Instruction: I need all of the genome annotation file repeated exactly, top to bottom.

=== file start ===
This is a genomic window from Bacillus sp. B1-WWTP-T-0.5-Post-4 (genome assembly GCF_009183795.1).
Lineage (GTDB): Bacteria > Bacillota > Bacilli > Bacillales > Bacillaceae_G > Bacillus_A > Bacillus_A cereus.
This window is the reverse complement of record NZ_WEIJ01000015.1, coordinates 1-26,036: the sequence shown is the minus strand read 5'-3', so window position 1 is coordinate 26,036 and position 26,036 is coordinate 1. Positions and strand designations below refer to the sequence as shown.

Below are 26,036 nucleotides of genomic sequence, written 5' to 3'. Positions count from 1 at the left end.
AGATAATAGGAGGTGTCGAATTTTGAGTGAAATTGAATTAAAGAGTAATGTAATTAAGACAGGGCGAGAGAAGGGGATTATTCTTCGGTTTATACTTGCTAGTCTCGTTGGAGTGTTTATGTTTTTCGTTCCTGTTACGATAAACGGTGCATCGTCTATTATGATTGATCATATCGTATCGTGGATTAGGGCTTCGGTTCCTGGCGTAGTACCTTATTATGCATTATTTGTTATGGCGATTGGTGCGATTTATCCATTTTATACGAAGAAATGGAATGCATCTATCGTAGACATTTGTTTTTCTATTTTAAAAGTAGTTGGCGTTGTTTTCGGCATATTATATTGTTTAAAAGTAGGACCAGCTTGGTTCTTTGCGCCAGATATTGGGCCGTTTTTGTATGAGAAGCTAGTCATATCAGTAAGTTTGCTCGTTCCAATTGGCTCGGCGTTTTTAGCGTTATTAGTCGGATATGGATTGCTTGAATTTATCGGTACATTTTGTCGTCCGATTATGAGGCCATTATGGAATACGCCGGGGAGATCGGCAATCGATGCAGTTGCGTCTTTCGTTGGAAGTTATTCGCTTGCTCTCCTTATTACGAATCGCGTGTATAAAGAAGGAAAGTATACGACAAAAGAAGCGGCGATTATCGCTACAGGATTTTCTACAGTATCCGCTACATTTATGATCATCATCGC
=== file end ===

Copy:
This is a genomic window from Bacillus sp. B1-WWTP-T-0.5-Post-4 (genome assembly GCF_009183795.1).
Lineage (GTDB): Bacteria > Bacillota > Bacilli > Bacillales > Bacillaceae_G > Bacillus_A > Bacillus_A cereus.
This window is the reverse complement of record NZ_WEIJ01000015.1, coordinates 1-26,036: the sequence shown is the minus strand read 5'-3', so window position 1 is coordinate 26,036 and position 26,036 is coordinate 1. Positions and strand designations below refer to the sequence as shown.

Below are 26,036 nucleotides of genomic sequence, written 5' to 3'. Positions count from 1 at the left end.
AGATAATAGGAGGTGTCGAATTTTGAGTGAAATTGAATTAAAGAGTAATGTAATTAAGACAGGGCGAGAGAAGGGGATTATTCTTCGGTTTATACTTGCTAGTCTCGTTGGAGTGTTTATGTTTTTCGTTCCTGTTACGATAAACGGTGCATCGTCTATTATGATTGATCATATCGTATCGTGGATTAGGGCTTCGGTTCCTGGCGTAGTACCTTATTATGCATTATTTGTTATGGCGATTGGTGCGATTTATCCATTTTATACGAAGAAATGGAATGCATCTATCGTAGACATTTGTTTTTCTATTTTAAAAGTAGTTGGCGTTGTTTTCGGCATATTATATTGTTTAAAAGTAGGACCAGCTTGGTTCTTTGCGCCAGATATTGGGCCGTTTTTGTATGAGAAGCTAGTCATATCAGTAAGTTTGCTCGTTCCAATTGGCTCGGCGTTTTTAGCGTTATTAGTCGGATATGGATTGCTTGAATTTATCGGTACATTTTGTCGTCCGATTATGAGGCCATTATGGAATACGCCGGGGAGATCGGCAATCGATGCAGTTGCGTCTTTCGTTGGAAGTTATTCGCTTGCTCTCCTTATTACGAATCGCGTGTATAAAGAAGGAAAGTATACGACAAAAGAAGCGGCGATTATCGCTACAGGATTTTCTACAGTATCCGCTACATTTATGATCATCATCGC